After community backlash, celeb chef David Chang will no longer enforce ‘chili crunch’ trademark


Day 69:34A small business owner resists Momofuku’s bid to trademark Chili Crunch

Celebrity chef David Chang says he will no longer enforce the trademark for his chili crunch condiment. 

The reversal comes after days of criticism, as some said his company, Momofuku, had attempted to bully business owners from selling their own version of the peppery potion with Chinese roots.

The company had sent cease-and-desist letters to various businesses that also sold products branded “chili crunch,” saying they were violating its pending trademark on the term.

“The past week, we have heard the feedback from our community and now understand that the term ‘chili crunch’ carries broader meaning for many,” a Momofuku spokesperson told The Washington Post late Friday. “We have no interest in ‘owning’ a culture’s terminology and we will not be enforcing the trademark going forward.” 

Chang earned fame with his Momofuku restaurants, including several that used to operate in Toronto, and his appearances on food-related television programs. But his brand recently expanded into selling packaged goods — many of them slightly upscale takes on Asian pantry classics, like instant noodles and chili crunch.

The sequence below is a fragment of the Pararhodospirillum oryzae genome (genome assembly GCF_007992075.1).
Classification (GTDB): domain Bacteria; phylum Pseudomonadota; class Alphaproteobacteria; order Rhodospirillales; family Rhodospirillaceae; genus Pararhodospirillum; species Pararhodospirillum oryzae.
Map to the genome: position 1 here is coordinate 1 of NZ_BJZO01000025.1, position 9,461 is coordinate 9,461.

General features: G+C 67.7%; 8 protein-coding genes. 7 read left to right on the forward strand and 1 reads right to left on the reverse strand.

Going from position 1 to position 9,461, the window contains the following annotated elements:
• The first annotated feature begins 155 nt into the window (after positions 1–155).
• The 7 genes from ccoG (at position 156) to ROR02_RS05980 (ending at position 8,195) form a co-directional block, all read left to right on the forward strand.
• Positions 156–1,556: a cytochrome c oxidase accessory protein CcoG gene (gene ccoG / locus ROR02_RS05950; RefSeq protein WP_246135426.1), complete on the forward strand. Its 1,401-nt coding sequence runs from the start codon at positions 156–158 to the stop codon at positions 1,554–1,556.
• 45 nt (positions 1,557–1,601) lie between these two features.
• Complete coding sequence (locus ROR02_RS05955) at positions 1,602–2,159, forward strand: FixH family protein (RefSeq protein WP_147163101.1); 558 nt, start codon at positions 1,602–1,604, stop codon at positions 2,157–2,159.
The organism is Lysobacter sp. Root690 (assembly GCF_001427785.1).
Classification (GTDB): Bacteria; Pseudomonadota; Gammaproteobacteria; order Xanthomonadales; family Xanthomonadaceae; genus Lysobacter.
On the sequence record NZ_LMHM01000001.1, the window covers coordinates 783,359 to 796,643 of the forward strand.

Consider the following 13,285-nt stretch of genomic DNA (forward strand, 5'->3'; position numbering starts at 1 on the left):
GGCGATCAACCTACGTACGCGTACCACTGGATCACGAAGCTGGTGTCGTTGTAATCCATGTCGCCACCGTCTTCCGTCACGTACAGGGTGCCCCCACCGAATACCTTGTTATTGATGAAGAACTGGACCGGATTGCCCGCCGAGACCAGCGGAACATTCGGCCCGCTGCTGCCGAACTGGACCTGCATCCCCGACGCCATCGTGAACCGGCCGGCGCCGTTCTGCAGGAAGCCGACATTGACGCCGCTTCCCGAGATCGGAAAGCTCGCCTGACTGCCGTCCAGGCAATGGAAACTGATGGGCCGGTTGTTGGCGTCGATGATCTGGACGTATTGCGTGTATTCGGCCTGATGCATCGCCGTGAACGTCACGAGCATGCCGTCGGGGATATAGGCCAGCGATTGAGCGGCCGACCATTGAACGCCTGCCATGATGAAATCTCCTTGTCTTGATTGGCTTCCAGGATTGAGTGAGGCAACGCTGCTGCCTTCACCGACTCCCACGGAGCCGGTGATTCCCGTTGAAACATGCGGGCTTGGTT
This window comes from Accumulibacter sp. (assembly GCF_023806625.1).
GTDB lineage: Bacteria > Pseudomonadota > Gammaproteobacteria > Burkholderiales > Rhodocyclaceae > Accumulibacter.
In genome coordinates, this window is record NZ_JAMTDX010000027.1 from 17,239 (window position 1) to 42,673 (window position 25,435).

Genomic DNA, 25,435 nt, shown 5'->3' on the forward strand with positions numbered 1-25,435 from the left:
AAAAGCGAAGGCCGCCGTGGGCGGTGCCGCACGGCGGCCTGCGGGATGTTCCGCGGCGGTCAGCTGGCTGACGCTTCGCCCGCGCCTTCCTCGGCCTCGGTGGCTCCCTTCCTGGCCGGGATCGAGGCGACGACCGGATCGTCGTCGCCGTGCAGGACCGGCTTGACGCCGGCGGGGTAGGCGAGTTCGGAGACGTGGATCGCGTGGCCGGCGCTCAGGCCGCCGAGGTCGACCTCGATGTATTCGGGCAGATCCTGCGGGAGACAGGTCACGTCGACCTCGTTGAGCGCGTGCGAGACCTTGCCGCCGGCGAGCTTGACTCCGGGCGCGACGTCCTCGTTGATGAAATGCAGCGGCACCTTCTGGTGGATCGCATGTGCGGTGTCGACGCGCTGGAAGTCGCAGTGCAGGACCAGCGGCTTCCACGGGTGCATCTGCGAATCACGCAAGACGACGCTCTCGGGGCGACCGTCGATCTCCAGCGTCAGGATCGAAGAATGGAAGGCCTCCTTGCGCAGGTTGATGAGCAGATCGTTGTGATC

Business owners and cultural commentators accused Chang of engaging in trademark bullying, especially against smaller, fellow Asian mom-and-pop businesses, in laying claim to the well-known condiment.

An Asian woman holds two jars of chili sauce, in side what appears to be a grocery or general store.
Michelle Tew is owner of Homiah, which makes food products like its Sambal Chili Crunch. When she got a cease-and-desist letter from the Momofuku company claiming a trademark on its own chili crunch, Tew refused to take her product off the market. (Homiah)